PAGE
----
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I went to Croatia last year and spent two weeks in Dubrovnik. It knocked my socks off. My biggest problem since coming back is to find words to describe the indescribable.
Letters to the Editor, MSNBC Travel, 3rd June 2003

I have just discovered one of the world’s great drives. I’d love to give you directions, but it’s not some three-hour Sunday excursion. It’s Croatia. The whole coast. As the crow flies, that’s about 440 miles of seashore on roads that wind around dramatic cliffs through sleepy villages, flying over crystal Mediterranean waters, surveying magnificent mountains floating in the distant sea.
Jason Cochran, MSNBC Travel, 29nd May 2003

Plitvice is essentially a series of lakes that cascade one into another. That sounds state-park dull until you’re told that the top lake is at a relatively high altitude and the last one is deep in a chasm, so most waterfalls are stunners that are at least a few stories tall. Add to that the way they were formed: Plitvice is a sort of landed coral reef in that the leading edge of the lakes — the waterfall walls — are not rocky cliffs but were gradually constructed over time by calcium deposits (travertine). So the whole area is a mossy, cool, cloistered affair, and the waterfalls aren’t harsh and loud but smooth, soft, and seemingly designed to lull the visitor into a powerful desire to picnic. It takes about two hours to stroll from the topmost lake to the bottom along a series of handmade catwalks; a half-hour of the journey is on an electric ferry across one of the middle lakes (included in the ticket price of about $10).
Jason Cochran, MSNBC Travel, 22nd May 22nd 2003

Opatija – on Croatia’s Adriatic coast 100 miles south of Italy – is steeped in nostalgia. Now largely unknown, it was once one of the richest, most stylish and most fashionable resorts in the world. In 1844 a wealthy local named Ignacio Scarpa from the nearby city of Rijeka built a holiday home in the Gulf of Kvarner. Surrounded by thickly wooded hills, medieval castles, pebble beaches and fishermen’s villages, Scarpa’s villa, Angiolina, was a neo-classical masterpiece set in manicured gardens. Others followed, and soon the fledgling resort was attracting the Austrian Imperial family and other European heads of state. Where royalty goes, celebrities, politicians and artists follow. By the time the railway from Vienna reached Opatija in 1873, it was becoming a sort of “Nice of the East”, with glorious fin de siecle architecture, villas, sanatoria, pavilions, gardens and stylish esplanades for its wealthy and distinguished visitors.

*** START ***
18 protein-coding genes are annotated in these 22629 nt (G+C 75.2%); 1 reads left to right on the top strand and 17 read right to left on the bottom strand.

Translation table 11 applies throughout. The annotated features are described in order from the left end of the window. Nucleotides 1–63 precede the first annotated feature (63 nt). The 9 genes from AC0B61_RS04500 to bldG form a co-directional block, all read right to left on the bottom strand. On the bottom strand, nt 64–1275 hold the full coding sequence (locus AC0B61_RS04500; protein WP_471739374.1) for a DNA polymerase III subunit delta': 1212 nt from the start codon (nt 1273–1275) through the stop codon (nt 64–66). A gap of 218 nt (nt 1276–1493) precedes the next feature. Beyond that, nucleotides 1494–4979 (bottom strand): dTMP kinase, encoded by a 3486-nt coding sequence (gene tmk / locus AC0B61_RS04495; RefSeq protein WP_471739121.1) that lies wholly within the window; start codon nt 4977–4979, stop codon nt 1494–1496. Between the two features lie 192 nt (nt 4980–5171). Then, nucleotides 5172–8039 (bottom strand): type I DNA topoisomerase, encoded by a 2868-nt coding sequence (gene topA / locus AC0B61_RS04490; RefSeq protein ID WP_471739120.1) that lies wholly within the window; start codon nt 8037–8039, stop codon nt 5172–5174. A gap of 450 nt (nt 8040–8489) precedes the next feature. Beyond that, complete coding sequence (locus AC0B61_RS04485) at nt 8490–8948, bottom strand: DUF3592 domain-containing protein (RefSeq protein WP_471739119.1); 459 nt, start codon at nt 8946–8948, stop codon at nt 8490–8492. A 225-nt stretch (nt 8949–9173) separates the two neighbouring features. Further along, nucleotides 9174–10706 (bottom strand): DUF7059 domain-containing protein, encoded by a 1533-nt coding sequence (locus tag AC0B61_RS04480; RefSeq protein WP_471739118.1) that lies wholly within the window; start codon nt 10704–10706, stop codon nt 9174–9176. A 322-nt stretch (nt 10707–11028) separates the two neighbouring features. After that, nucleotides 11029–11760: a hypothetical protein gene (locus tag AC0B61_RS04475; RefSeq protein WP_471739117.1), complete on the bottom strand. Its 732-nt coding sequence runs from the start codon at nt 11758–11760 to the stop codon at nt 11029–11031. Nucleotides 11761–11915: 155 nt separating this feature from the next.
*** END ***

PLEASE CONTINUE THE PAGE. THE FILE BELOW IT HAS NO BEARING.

Paul Mansfield, The Daily Telegraph, 19th February 2003
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Like a giant festive etch-a-sketch, every major cathedral, museum and city wall was outlined in golden lights, a warming sight coming from the freeze of London and stopping en route at Zagreb, a bleak and wintry -8°. Snaking around the hair-pin coastal bends from the local airport through rolling chalky mountains and pine trees, we suddenly caught sight of Dubrovnik, rising from the cobalt blue Adriatic.
Jo Tweedy, This Is Travel, 3rd February 2003
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In an article entitled “20 Dream Holidays for the 21st Century”, Croatia was named ‘The new Riviera’: Those in the know are forsaking the crowded Côte d’Azur and heading for the Istrian Riviera, Dubrovnik and the necklace of sun-drenched islands off the coast of Croatia. Steven Spielberg, Sharon Stone and Clint Eastwood are admirers of the sparkling Adriatic with its pine forests, olive groves, vineyards and fishing villages, and Princess Caroline of Monaco has bought her own place off the Istrian peninsula. There are still 1,185 uninhabited islands if you want to buy your own, though it’ll cost you up to £1 million. But there are plenty of treats for the rest of us here in one of the most affordable dream destinations. Regular ferries hop between islands such as Hvar, famous for its lavender, rosemary and honey, and gutsy Korcula, birthplace (they claim) of Marco Polo. Look out for the spirited Moreska dance performed every week in summer. Star turn on the mainland, Dubrovnik, is nearly back to its best after a civil-war battering and ranks among the Med’s most stunning medieval walled cities.
The reality Many hotel rooms cost less than £30 a night; package holidays start around £200 a week. Information: Croatian National Tourist Board (020 8563 7979).
Jill Crawshaw, The Observer, 26th January 2003

In an article about summer breaks that were recommended for “older couples and empty nesters”: Walls 24 metres (80ft) in height punctuated by high towers make a grand spectacle of Dubrovnik’s old town, and this World Heritage Site is the opening focus of a small-group walking week that will spill into surrounding areas of southern Croatia. The botanical gardens on the nearby island of Lokum will be explored, coastal walks arranged, and museums toured. As these holidays are linked to the Ramblers Association, you have an inside track to their outlook, style and client base. Ramblers Holidays charges £398-£425, including flights and half-board accommodation. Details: 01707 331133,
The Times, January 11th 2003